Search icon


20th Aug 2018

“That’s the way these young fellas think, they’re a different breed”

Niall McIntyre

For one so young, Kyle Hayes has seen a lot in a Limerick jersey.

Back in 2016, the then 17-year-old first caught the radar of Limerick hurling folk when he put in some powerful displays for the county’s minors at full forward.

That year, Hayes’ threat on the edge of the square brought Limerick all the way to the final hurdle, where they were only denied an All-Ireland minor by Tipperary.

That wouldn’t haunt these Limerick men. They wouldn’t let it. Men like Kyle Hayes, Aaron Gillane, Cian Lynch, Morrissey and co. came back even hungrier the following year and their appetite was rewarded with an All-Ireland under-21 title when they gave Kilkenny a six point trimming in Semple Stadium.

Hayes was two years out of his age that day but a lack of experience or indeed physicality has never held the Kildimo powerhouse back and he lined out at centre back in the decider, holding the whole defence well in Limerick’s most important line.

Earlier that year, Hayes had been located at corner and wing forward for the Limerick seniors as they showed signs of progress in John Kiely’s first year in charge.

So these Limerick youngsters bounded into 2018 with their heads in the sky and their confidence brimming. They’d win their first five competitive matches in the League, one of those a narrow victory over the reigning All-Ireland champions Galway.

The Shannonsiders were announcing themselves now. Eventually they were knocked out of the League after hurling’s first free-taking competition but the League was never the aim.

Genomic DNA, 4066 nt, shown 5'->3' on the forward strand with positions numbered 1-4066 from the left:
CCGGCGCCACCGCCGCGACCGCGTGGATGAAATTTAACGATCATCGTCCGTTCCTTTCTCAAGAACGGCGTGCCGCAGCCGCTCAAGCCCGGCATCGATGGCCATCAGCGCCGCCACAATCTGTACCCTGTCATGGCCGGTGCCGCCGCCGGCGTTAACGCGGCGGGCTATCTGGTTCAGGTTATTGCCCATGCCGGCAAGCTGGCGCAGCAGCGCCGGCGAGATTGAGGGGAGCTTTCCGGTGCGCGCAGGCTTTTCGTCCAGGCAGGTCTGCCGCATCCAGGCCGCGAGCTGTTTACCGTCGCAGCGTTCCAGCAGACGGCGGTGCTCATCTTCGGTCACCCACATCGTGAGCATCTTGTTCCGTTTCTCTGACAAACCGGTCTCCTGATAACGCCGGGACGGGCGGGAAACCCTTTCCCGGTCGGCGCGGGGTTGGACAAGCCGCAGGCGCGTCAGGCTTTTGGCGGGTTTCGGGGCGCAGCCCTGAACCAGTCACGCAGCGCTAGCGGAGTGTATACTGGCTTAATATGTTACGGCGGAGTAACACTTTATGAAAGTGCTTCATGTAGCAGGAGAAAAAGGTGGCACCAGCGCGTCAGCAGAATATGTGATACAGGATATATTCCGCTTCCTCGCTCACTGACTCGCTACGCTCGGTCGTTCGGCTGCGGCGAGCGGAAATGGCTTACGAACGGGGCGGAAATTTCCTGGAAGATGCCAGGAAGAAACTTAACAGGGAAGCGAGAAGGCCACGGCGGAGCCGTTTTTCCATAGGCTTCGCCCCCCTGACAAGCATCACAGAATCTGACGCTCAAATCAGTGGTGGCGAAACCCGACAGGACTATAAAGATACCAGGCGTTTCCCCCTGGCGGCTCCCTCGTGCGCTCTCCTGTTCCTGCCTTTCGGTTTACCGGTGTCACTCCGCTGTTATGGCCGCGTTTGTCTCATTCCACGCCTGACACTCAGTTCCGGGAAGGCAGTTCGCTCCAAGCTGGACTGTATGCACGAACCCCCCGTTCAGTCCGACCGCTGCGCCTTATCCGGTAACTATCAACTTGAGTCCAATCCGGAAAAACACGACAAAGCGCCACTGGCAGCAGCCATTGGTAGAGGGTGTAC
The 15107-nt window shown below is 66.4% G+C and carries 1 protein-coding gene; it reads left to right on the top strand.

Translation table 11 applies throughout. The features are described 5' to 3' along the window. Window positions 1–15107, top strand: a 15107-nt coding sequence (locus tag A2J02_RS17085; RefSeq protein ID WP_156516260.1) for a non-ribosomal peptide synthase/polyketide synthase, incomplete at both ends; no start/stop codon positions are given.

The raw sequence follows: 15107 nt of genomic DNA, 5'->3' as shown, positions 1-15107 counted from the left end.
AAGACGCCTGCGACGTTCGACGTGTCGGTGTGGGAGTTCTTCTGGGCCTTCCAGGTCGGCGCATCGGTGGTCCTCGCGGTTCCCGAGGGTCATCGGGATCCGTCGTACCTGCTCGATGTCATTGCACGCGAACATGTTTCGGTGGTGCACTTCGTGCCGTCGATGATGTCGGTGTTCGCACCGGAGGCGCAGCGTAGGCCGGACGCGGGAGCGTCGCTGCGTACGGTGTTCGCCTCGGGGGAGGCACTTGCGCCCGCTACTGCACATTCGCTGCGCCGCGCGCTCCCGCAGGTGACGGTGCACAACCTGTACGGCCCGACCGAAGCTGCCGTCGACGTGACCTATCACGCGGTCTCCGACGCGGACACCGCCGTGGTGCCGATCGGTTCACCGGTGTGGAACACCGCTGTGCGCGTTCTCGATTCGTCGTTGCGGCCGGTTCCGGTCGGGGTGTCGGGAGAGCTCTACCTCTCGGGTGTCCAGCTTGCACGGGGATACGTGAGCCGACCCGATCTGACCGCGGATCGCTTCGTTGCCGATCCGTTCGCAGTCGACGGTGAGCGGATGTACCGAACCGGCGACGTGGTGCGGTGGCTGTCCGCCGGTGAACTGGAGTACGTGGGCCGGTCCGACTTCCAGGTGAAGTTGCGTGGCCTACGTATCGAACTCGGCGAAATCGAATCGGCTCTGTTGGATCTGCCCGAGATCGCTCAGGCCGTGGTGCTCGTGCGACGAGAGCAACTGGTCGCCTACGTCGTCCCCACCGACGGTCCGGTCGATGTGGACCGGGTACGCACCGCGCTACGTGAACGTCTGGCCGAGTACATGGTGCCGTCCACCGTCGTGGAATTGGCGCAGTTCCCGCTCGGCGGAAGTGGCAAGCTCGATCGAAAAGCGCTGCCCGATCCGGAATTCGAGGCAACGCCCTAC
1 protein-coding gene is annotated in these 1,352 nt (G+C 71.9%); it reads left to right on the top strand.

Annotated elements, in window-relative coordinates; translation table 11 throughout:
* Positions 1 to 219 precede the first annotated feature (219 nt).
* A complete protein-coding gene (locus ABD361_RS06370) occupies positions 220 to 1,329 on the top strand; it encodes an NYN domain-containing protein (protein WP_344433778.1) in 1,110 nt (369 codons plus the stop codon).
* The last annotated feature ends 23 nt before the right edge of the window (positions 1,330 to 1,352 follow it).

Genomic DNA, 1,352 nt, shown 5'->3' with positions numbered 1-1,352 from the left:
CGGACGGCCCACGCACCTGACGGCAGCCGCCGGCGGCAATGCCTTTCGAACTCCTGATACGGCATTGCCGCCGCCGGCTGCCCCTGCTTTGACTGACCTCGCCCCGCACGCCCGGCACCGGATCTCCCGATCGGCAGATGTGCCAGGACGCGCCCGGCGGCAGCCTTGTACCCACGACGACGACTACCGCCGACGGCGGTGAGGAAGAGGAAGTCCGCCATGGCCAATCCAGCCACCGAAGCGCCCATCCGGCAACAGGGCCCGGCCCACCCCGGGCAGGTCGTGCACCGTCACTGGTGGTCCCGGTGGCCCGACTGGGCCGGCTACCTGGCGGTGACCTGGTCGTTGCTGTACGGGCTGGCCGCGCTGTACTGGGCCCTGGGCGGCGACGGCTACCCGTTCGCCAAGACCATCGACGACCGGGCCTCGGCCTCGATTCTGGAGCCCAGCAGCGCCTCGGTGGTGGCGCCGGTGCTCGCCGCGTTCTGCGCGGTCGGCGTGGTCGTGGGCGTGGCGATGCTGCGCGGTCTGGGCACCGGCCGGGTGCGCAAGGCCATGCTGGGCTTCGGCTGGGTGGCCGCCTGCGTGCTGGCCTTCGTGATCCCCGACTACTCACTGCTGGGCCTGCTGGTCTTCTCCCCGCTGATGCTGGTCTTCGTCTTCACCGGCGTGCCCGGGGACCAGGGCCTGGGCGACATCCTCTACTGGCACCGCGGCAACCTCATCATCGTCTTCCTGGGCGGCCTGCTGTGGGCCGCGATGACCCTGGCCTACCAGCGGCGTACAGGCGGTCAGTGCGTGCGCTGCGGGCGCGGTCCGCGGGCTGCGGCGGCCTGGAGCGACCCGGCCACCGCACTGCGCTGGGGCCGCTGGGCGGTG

They’d achieved the progress they set out to – this time around, Kyle Hayes was making himself at home in the number 11 jersey, his deep-lying strong, running game a focal point of their game plan.

This man is a hurler and he’ll play wherever the hell Limerick want him to.

And then the business began. The Treaty started as they meant to go on, hockeying Tipperary in their Munster opener. They came from behind to stage a crucial draw against Cork, Hayes’ last minute point levelling matters.

The great journey continued as they took out Kilkenny and Cork in the quarters and semis, and then beat Galway in the final for a second time this year with 20-year-old Hayes now a man-of-the-match on the biggest stage of all.

That day he gave Gear√≥id McInerney the runaround with his deep-lying centre forward game. He stayed out to a certain point of the pitch, leaving the Galway centre back in no-man’s land and he took advantage of this with four of the finest from play.

His first three years in the Treaty green have been explosive, they’ve been prosperous and with an attitude like his, the good times will keep on rolling.

That’s the type of attitude that saw him perform a recovery session¬†in the City West swimming pool at 10.00 the morning after he’d won the All-Ireland. On top of his answering of every Limerick call in the last three years, it’s clear that this man is as professional as they come.

While Shane Dowling and Aaron Gillane were in bed nursing hangovers, Hayes was up and at it.

I just went for a swim there anyway, I don’t know if the hangovers have hit us yet,” he said to Wooly earlier in the day.

JJ Delaney, Colm Parkinson and Damien Hayes paid tribute to him on The GAA Hour podcast.

“This lad’s going to be a superstar,” said Wooly.

“When Limerick needed him the most, ten minutes after half-time he just took over the whole game, he had a perfect game,” said JJ.

And as for his recovery session in the pool…

“Isn’t this a different breed JJ,” said Wooly, “What’s going on at all… that’s the way these young lads think nowadays,” continued the Laois man.

“I’d never done that myself,” laughed JJ.

“Aw stop, it’s unbelievable,” agreed Damien Hayes.

You can listen to The GAA Hour podcast, featuring analysis, interviews and much more from the All-Ireland final right here.